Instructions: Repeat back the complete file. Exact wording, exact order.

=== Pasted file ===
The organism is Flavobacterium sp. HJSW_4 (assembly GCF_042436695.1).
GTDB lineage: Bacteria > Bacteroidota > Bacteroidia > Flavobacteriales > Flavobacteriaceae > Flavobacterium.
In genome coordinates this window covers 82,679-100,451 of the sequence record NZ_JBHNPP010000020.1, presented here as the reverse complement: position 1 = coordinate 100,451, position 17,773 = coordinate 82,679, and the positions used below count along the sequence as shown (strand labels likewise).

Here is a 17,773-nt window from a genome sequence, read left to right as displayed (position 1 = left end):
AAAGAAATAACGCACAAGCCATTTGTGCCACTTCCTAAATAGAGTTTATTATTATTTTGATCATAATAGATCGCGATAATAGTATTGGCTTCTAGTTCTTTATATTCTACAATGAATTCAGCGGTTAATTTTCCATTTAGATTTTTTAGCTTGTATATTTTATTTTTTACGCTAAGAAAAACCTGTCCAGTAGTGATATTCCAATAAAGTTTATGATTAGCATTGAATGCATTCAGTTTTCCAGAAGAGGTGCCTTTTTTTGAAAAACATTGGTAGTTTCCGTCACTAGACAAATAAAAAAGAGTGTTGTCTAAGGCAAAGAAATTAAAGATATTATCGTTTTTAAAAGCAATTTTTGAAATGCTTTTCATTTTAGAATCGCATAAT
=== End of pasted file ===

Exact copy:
The organism is Flavobacterium sp. HJSW_4 (assembly GCF_042436695.1).
GTDB lineage: Bacteria > Bacteroidota > Bacteroidia > Flavobacteriales > Flavobacteriaceae > Flavobacterium.
In genome coordinates this window covers 82,679-100,451 of the sequence record NZ_JBHNPP010000020.1, presented here as the reverse complement: position 1 = coordinate 100,451, position 17,773 = coordinate 82,679, and the positions used below count along the sequence as shown (strand labels likewise).

Here is a 17,773-nt window from a genome sequence, read left to right as displayed (position 1 = left end):
AAAGAAATAACGCACAAGCCATTTGTGCCACTTCCTAAATAGAGTTTATTATTATTTTGATCATAATAGATCGCGATAATAGTATTGGCTTCTAGTTCTTTATATTCTACAATGAATTCAGCGGTTAATTTTCCATTTAGATTTTTTAGCTTGTATATTTTATTTTTTACGCTAAGAAAAACCTGTCCAGTAGTGATATTCCAATAAAGTTTATGATTAGCATTGAATGCATTCAGTTTTCCAGAAGAGGTGCCTTTTTTTGAAAAACATTGGTAGTTTCCGTCACTAGACAAATAAAAAAGAGTGTTGTCTAAGGCAAAGAAATTAAAGATATTATCGTTTTTAAAAGCAATTTTTGAAATGCTTTTCATTTTAGAATCGCATAAT